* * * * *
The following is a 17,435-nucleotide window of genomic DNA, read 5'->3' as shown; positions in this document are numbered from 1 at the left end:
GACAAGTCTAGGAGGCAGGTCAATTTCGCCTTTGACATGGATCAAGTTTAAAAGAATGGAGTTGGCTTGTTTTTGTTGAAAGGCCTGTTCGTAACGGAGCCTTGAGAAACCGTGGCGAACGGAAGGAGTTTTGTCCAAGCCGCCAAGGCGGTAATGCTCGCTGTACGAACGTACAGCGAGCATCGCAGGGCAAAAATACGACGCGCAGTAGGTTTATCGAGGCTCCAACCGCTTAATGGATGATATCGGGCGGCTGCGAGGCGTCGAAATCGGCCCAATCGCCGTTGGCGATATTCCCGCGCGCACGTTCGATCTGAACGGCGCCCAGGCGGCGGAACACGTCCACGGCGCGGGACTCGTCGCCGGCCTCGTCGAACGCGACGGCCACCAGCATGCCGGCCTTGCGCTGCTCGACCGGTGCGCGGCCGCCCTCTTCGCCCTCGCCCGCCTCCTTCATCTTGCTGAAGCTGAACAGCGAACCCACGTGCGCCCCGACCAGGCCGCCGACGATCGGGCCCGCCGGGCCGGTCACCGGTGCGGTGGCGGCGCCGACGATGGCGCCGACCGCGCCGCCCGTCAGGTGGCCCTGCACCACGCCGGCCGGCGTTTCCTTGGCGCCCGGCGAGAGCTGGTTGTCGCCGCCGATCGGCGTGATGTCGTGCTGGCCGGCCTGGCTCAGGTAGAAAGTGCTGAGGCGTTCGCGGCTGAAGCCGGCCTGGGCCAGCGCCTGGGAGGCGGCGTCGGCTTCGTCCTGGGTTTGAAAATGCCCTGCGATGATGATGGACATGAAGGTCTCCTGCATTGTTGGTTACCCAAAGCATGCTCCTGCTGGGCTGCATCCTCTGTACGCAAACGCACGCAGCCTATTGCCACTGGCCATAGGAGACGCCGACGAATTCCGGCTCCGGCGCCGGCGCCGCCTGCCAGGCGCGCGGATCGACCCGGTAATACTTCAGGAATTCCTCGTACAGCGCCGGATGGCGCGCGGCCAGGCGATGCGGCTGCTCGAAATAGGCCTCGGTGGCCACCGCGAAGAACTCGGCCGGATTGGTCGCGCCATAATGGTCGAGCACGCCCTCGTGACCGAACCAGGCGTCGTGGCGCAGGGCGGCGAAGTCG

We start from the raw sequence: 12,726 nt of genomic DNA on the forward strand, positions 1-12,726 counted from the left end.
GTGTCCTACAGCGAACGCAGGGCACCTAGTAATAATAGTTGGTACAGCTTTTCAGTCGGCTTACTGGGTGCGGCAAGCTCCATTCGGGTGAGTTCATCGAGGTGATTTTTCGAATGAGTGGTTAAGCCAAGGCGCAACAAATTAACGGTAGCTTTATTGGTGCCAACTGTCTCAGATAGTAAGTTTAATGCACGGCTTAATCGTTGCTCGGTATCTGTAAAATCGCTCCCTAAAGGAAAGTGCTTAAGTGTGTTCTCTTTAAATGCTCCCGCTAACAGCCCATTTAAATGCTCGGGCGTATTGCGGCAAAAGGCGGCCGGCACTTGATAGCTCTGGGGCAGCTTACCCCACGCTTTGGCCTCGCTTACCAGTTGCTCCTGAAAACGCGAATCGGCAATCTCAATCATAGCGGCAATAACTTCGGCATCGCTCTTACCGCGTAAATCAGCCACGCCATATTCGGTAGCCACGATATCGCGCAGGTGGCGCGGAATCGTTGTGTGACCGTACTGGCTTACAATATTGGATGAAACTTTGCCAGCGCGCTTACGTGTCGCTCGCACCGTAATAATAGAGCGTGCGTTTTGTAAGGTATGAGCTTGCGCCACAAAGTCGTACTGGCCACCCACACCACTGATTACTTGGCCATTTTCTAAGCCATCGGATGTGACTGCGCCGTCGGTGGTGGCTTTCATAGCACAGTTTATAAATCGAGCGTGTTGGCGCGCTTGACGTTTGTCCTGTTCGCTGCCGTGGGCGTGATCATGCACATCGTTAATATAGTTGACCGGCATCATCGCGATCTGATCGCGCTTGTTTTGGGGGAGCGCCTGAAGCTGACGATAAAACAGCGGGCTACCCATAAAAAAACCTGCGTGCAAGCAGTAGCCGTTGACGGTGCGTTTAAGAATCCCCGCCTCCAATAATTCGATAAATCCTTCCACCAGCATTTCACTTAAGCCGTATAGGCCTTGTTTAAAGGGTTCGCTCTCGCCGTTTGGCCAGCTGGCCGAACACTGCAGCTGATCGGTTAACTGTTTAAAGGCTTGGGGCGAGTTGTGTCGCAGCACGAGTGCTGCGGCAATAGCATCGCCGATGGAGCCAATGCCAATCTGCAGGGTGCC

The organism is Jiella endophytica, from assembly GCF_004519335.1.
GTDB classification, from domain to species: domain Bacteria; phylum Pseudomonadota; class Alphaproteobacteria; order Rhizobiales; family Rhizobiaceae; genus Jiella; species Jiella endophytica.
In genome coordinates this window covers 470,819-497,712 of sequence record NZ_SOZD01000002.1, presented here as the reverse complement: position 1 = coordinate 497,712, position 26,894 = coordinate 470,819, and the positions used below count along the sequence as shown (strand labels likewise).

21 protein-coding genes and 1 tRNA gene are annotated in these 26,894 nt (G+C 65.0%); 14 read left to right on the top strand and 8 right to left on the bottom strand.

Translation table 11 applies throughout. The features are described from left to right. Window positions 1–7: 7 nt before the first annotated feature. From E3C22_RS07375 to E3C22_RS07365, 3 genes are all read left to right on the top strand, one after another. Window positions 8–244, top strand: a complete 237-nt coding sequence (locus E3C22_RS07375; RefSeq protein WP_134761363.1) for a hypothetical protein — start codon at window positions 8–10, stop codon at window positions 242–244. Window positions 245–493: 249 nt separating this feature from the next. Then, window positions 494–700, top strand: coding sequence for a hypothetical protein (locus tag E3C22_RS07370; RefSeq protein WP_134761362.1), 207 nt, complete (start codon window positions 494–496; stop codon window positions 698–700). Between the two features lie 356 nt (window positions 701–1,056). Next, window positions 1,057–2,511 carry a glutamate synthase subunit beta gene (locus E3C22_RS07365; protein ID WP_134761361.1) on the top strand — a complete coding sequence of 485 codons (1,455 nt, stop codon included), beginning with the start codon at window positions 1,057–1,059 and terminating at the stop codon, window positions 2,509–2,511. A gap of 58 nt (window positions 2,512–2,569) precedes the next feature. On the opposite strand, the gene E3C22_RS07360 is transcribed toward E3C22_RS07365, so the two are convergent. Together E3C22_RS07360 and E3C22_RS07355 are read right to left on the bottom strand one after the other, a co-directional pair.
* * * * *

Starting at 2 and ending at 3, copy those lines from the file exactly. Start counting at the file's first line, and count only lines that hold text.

GACAAGTCTAGGAGGCAGGTCAATTTCGCCTTTGACATGGATCAAGTTTAAAAGAATGGAGTTGGCTTGTTTTTGTTGAAAGGCCTGTTCGTAACGGAGCCTTGAGAAACCGTGGCGAACGGAAGGAGTTTTGTCCAAGCCGCCAAGGCGGTAATGCTCGCTGTACGAACGTACAGCGAGCATCGCAGGGCAAAAATACGACGCGCAGTAGGTTTATCGAGGCTCCAACCGCTTAATGGATGATATCGGGCGGCTGCGAGGCGTCGAAATCGGCCCAATCGCCGTTGGCGATATTCCCGCGCGCACGTTCGATCTGAACGGCGCCCAGGCGGCGGAACACGTCCACGGCGCGGGACTCGTCGCCGGCCTCGTCGAACGCGACGGCCACCAGCATGCCGGCCTTGCGCTGCTCGACCGGTGCGCGGCCGCCCTCTTCGCCCTCGCCCGCCTCCTTCATCTTGCTGAAGCTGAACAGCGAACCCACGTGCGCCCCGACCAGGCCGCCGACGATCGGGCCCGCCGGGCCGGTCACCGGTGCGGTGGCGGCGCCGACGATGGCGCCGACCGCGCCGCCCGTCAGGTGGCCCTGCACCACGCCGGCCGGCGTTTCCTTGGCGCCCGGCGAGAGCTGGTTGTCGCCGCCGATCGGCGTGATGTCGTGCTGGCCGGCCTGGCTCAGGTAGAAAGTGCTGAGGCGTTCGCGGCTGAAGCCGGCCTGGGCCAGCGCCTGGGAGGCGGCGTCGGCTTCGTCCTGGGTTTGAAAATGCCCTGCGATGATGATGGACATGAAGGTCTCCTGCATTGTTGGTTACCCAAAGCATGCTCCTGCTGGGCTGCATCCTCTGTACGCAAACGCACGCAGCCTATTGCCACTGGCCATAGGAGACGCCGACGAATTCCGGCTCCGGCGCCGGCGCCGCCTGCCAGGCGCGCGGATCGACCCGGTAATACTTCAGGAATTCCTCGTACAGCGCCGGATGGCGCGCGGCCAGGCGATGCGGCTGCTCGAAATAGGCCTCGGTGGCCACCGCGAAGAACTCGGCCGGATTGGTCGCGCCATAATGGTCGAGCACGCCCTCGTGACCGAACCAGGCGTCGTGGCGCAGGGCGGCGAAGTCG

We start from the raw sequence: 12,726 nt of genomic DNA on the forward strand, positions 1-12,726 counted from the left end.